Aug 14, 2015

Don’t tear down, build for the future – Opinion – Labor Hearld

While Tony Abbott is content to drag Australia into the past, Shadow Minister for Transport & Infrastructure Anthony Albanese charts Labor’s next steps for building the future of Australia.

Labor is the party of nation building. We built the transcontinental railway and the Snowy Mountains Scheme.

We understand that any government serious about developing the nation has to invest in productive infrastructure. Investing in infrastructure is an investment in the future and it’s also an investment in economic productivity – the essential ingredient needed to drive jobs growth.

I’m delighted that at the 47th National Conference Labor endorsed the refreshed Nation Building platform that will allow the next Labor government to build on strong record of the Rudd and Gillard governments.

So what’s Labor going to do?

The Labor platform endorsed at conference rejects Prime Minister Tony Abbott’s do-nothing approach and recommits the next federal Labor government to a nation building program in the grand Labor tradition.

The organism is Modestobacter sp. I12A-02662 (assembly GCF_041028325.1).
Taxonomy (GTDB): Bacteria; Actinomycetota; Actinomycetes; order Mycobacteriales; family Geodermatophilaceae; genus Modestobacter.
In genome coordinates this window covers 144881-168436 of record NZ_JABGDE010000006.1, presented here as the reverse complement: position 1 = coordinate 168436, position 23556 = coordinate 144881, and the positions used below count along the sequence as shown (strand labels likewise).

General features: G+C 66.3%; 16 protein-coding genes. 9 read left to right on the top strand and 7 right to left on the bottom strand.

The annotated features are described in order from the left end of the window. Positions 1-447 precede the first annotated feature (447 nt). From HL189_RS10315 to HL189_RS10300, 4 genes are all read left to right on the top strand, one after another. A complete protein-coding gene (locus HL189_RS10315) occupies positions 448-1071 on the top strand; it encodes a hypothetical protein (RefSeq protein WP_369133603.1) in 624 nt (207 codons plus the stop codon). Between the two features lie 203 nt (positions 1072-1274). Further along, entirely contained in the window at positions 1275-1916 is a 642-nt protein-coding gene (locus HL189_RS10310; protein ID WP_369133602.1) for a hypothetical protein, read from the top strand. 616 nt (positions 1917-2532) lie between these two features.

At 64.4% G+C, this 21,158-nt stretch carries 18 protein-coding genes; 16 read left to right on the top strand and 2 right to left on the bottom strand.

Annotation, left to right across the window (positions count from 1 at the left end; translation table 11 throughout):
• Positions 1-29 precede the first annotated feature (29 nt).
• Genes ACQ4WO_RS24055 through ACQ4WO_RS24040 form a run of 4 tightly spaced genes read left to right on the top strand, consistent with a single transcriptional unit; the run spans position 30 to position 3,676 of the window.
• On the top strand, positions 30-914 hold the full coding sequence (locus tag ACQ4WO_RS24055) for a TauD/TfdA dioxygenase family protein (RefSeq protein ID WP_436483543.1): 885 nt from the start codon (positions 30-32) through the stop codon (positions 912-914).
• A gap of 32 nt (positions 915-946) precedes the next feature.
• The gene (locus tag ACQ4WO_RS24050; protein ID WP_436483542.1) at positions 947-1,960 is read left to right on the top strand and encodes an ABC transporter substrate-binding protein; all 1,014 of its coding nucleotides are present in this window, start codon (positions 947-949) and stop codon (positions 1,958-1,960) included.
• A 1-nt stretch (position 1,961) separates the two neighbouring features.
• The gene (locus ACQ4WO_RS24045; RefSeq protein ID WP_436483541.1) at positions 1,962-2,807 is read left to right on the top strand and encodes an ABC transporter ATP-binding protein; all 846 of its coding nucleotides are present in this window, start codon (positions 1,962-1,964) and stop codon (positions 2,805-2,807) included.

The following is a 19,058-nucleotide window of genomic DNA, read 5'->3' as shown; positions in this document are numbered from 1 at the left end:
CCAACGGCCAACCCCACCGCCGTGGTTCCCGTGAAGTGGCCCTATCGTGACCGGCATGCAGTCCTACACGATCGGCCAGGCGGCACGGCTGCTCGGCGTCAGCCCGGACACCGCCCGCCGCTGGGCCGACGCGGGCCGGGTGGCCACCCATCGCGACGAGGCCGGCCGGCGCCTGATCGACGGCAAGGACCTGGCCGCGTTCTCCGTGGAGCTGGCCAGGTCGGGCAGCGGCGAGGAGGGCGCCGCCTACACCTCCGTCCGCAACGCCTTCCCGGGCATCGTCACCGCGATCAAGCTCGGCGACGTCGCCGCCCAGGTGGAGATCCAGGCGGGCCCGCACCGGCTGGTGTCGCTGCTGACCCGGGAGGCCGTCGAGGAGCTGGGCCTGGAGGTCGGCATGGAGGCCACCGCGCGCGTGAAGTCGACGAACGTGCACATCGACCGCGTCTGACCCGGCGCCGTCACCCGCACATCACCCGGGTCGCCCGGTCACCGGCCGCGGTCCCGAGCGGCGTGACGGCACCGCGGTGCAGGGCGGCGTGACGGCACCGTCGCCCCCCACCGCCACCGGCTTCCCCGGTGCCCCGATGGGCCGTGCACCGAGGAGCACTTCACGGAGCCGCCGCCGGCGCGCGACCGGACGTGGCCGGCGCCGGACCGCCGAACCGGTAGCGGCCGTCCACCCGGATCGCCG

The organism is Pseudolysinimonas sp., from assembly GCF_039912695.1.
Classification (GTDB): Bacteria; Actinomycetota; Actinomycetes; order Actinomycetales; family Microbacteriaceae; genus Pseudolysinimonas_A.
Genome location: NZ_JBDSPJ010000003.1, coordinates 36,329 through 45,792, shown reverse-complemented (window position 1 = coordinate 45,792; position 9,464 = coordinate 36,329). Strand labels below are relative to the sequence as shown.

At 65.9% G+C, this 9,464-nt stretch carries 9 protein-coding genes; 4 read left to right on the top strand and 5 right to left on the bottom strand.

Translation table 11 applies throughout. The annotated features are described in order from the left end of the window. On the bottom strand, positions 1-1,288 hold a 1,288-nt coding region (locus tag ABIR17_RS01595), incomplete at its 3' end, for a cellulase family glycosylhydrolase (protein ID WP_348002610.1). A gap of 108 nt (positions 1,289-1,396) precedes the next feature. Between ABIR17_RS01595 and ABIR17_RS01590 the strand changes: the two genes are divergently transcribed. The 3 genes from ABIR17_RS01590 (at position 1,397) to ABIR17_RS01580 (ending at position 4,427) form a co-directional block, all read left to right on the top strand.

Just as Gough Whitlam and Tom Uren dramatically improved life in cities with direct investment in public transport, roads, parks and sewerage, the next Labor government will tackle the big urban challenges of the 21st Century.

Perhaps the most serious of those challenges is the phenomenon of drive-in, drive-out suburbs, where housing is affordable but where jobs are scarce.

The arrival of the digital age has shifted the location of strongest job growth in this nation from manufacturing in the suburbs of our cities toward tech-heavy service industries in and around our central business districts.

This means more and more Australians can’t find a job near their suburban homes and face ever-lengthening commuting journeys.

It is a tragedy that many Australian parents spend more time in their cars commuting to and from work than they spend playing with their children.

While Tony Abbott has no answer to this problem beyond building more toll roads, Labor knows we can do better.

We in Labor understand the need for a properly integrated transport program including roads and rail.

We also know we can tackle the drive-in, drive-out suburbs issue with other policy approaches like promoting job growth in the suburbs, addressing housing affordability and lifting population density along existing urban rail corridors.

Labor’s new infrastructure platform underlines the difference between Labor and its political opponents.